Yorkshire Post (23/May/1949) - The Last Trip of 'Meltham Coddy'
The Last Trip of 'Meltham Coddy'
From our Huddersfield Staff
It might have been August Bank Holiday Monday at Meltham station on Saturday evening but for the absence of buckets and spades and ice-cream.
Close on two hundred people bustled each other on the tiny platform, packed and scrambled their way into the three coaches of "Meltham Coddy," took pieces of coal from the tender as souvenirs and, to the hoot of the last passenger train whistle Meltham will hear for quite a long time to come, started on the 20-minute journey to Huddersfield.
Running locomotives to Meltham has recently become an unprofitable investment as the Melthamers have preferred to spend 5d. on the service bus rather than the 1s. 2d. on a train ticket.
But on Saturday evening they did rot begrudge the extra 9d. to take advantage of a last ride through five miles of what is perhaps the most picturesque country in the Huddersfield district
"Meltham Coddy," the nickname by which the train has long been known locally, has been doing the journey several times a day since 1869.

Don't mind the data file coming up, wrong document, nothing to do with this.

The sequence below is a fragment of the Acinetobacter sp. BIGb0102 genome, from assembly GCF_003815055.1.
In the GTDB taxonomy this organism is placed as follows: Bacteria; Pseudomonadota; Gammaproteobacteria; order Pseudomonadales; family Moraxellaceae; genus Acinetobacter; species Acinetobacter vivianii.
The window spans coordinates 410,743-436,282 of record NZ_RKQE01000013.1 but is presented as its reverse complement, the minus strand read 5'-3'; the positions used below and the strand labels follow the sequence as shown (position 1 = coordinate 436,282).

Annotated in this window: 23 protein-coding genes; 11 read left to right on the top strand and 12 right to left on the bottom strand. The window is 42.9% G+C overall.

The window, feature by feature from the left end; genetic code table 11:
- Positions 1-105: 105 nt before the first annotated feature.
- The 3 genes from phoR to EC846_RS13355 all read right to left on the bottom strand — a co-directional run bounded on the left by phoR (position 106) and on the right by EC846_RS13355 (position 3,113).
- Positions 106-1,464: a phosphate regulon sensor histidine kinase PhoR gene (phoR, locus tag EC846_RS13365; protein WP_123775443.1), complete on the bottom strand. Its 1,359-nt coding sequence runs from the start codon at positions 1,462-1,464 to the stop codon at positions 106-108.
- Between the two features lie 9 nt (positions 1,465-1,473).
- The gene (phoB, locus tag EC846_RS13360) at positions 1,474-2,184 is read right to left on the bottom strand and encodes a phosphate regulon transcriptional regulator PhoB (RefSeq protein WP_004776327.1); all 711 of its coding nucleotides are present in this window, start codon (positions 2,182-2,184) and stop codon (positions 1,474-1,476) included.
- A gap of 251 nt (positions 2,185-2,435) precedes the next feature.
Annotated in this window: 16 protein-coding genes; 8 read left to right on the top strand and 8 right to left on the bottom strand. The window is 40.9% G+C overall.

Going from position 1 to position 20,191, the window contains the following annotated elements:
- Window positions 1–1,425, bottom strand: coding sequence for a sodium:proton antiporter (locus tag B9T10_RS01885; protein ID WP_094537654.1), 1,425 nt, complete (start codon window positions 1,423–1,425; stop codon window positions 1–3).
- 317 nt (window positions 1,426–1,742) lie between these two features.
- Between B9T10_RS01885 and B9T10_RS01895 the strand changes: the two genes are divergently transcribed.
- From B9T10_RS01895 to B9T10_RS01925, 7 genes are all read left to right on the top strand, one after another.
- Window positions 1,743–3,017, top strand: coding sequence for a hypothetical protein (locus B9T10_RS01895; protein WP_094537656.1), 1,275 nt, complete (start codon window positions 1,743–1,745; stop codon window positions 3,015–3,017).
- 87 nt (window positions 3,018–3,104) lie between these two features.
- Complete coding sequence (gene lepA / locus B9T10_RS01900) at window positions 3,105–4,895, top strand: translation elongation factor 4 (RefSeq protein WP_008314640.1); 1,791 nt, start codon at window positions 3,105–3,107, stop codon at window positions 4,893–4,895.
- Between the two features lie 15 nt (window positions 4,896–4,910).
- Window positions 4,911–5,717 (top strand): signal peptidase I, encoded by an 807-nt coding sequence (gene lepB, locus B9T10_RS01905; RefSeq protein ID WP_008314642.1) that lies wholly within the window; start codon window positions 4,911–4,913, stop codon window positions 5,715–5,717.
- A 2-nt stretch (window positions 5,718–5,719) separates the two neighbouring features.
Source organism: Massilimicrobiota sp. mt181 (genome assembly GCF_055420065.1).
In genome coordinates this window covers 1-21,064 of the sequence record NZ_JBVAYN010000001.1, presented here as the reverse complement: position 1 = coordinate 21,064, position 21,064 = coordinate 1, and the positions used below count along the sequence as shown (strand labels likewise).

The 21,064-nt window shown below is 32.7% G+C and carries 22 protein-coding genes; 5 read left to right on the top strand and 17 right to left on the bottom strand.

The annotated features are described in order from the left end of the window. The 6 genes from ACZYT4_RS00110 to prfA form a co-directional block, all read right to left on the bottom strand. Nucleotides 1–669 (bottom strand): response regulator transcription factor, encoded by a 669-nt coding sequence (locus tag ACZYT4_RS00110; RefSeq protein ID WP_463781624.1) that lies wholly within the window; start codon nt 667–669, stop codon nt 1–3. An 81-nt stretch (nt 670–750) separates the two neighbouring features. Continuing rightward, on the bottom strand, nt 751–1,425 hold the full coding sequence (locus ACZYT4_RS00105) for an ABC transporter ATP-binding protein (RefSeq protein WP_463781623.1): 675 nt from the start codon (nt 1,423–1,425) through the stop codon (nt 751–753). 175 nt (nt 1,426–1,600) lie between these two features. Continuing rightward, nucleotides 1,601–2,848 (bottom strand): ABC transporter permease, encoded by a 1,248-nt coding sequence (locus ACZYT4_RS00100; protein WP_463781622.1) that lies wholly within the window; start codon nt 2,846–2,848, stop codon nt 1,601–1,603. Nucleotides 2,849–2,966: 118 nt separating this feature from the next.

Just before starting time at 7.25, the 42-year-old driver, Tom Mcurley, of Low Moor, Bradford, as a final gesture to the villagers, answered a small boy's request to "make it smoke, Mr."
At Healey House, Netherton and Lockwood, there were more trippers whose main interest was not particularly to travel to Huddersfield but to boast a last ride on "Coddy." All along the line, and especially at Beaumont Park, crowds of handkerchief-waving people paid their last respects to the train which is now a thing of the past.
Even Tom Mcurley and his fireman, 29-year-old Arthur Carrodus, of Dudley Hill, Bradford, seemed to treat the occasion as something more than just another run, for there were many long, loud blasts on the whistle.
There was one man in the train who had also ridden in the first passenger train out of the village 80 years ago. That was 90-vear-old Mr. Francis Creaser, of Calmlands, Meltham.
"Coddy" in a North-country dialect word meaning a little fellow.